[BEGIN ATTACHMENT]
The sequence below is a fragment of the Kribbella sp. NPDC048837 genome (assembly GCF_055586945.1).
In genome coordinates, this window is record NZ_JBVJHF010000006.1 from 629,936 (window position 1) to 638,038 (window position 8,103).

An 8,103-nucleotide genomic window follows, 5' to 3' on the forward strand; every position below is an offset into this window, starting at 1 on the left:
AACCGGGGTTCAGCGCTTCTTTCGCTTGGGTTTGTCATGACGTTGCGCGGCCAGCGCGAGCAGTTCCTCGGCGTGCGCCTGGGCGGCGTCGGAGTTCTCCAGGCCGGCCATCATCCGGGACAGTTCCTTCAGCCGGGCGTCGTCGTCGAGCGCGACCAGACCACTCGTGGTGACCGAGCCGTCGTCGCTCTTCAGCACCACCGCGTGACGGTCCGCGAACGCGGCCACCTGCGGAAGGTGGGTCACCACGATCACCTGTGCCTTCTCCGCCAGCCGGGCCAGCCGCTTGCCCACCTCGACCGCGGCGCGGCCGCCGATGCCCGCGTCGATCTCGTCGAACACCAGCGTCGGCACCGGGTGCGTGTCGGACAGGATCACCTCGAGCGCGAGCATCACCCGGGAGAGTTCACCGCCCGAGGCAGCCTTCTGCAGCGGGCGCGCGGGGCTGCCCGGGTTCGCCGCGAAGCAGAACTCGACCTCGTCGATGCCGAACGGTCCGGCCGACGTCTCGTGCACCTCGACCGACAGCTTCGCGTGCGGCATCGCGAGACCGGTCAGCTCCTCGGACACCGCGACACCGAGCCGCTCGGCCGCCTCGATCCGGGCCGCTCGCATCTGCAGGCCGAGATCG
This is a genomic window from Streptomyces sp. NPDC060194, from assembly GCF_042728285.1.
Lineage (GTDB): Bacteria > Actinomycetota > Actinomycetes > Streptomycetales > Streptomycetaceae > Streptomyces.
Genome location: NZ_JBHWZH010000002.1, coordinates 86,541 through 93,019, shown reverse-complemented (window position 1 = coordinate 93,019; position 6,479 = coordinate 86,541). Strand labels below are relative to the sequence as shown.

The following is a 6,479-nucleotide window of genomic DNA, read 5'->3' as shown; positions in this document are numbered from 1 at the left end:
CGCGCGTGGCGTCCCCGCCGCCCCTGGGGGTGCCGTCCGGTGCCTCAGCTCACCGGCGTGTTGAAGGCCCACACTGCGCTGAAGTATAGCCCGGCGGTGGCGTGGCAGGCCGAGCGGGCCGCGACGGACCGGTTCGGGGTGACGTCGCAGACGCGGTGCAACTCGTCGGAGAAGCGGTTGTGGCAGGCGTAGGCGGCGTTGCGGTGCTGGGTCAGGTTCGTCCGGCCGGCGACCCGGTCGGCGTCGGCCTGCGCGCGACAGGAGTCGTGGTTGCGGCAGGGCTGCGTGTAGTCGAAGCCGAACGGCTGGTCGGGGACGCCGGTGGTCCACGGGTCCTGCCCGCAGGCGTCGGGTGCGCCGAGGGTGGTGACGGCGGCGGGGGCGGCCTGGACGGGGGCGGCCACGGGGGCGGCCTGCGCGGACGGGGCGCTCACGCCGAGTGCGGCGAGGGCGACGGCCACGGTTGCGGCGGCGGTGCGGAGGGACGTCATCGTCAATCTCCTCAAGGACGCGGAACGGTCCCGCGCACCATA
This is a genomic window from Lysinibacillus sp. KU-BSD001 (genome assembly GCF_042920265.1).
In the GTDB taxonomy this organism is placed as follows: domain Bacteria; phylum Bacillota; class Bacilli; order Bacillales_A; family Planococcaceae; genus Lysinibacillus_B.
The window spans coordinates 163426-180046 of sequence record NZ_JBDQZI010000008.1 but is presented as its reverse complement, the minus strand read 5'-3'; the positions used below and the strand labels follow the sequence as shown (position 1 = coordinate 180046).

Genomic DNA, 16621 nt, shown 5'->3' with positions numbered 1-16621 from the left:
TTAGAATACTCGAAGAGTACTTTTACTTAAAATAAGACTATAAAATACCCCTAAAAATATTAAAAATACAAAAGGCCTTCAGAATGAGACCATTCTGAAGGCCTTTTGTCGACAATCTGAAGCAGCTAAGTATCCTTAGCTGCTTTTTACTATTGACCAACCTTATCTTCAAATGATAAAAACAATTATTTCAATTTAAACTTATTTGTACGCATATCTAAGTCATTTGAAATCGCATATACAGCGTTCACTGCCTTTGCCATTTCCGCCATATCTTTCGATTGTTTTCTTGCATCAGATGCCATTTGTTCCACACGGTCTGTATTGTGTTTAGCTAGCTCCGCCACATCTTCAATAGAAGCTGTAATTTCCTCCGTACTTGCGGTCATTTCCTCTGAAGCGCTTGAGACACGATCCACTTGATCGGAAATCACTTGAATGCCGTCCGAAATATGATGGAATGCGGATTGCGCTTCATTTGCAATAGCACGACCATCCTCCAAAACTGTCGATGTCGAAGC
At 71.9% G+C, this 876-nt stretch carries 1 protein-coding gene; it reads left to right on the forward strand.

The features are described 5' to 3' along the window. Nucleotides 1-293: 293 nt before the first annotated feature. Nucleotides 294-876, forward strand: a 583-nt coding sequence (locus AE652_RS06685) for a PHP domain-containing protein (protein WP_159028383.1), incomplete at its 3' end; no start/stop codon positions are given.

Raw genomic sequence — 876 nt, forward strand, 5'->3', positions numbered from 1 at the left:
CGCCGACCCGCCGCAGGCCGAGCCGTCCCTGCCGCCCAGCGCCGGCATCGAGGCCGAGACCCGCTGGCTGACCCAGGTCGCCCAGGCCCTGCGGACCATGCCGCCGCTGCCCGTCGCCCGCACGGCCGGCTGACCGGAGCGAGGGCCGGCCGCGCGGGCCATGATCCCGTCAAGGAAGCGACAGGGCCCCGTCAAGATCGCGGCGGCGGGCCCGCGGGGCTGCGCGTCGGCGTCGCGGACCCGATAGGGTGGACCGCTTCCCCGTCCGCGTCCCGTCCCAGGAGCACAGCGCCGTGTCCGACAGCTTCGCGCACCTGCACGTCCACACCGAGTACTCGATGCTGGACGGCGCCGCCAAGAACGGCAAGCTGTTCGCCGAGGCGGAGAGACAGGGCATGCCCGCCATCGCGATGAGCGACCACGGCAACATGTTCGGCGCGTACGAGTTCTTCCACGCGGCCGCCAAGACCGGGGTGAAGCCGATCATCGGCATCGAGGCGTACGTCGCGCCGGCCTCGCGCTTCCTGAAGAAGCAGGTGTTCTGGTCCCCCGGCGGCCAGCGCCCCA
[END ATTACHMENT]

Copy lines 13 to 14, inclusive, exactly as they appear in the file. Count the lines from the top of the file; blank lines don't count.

Genomic DNA, 16621 nt, shown 5'->3' with positions numbered 1-16621 from the left:
TTAGAATACTCGAAGAGTACTTTTACTTAAAATAAGACTATAAAATACCCCTAAAAATATTAAAAATACAAAAGGCCTTCAGAATGAGACCATTCTGAAGGCCTTTTGTCGACAATCTGAAGCAGCTAAGTATCCTTAGCTGCTTTTTACTATTGACCAACCTTATCTTCAAATGATAAAAACAATTATTTCAATTTAAACTTATTTGTACGCATATCTAAGTCATTTGAAATCGCATATACAGCGTTCACTGCCTTTGCCATTTCCGCCATATCTTTCGATTGTTTTCTTGCATCAGATGCCATTTGTTCCACACGGTCTGTATTGTGTTTAGCTAGCTCCGCCACATCTTCAATAGAAGCTGTAATTTCCTCCGTACTTGCGGTCATTTCCTCTGAAGCGCTTGAGACACGATCCACTTGATCGGAAATCACTTGAATGCCGTCCGAAATATGATGGAATGCGGATTGCGCTTCATTTGCAATAGCACGACCATCCTCCAAAACTGTCGATGTCGAAGC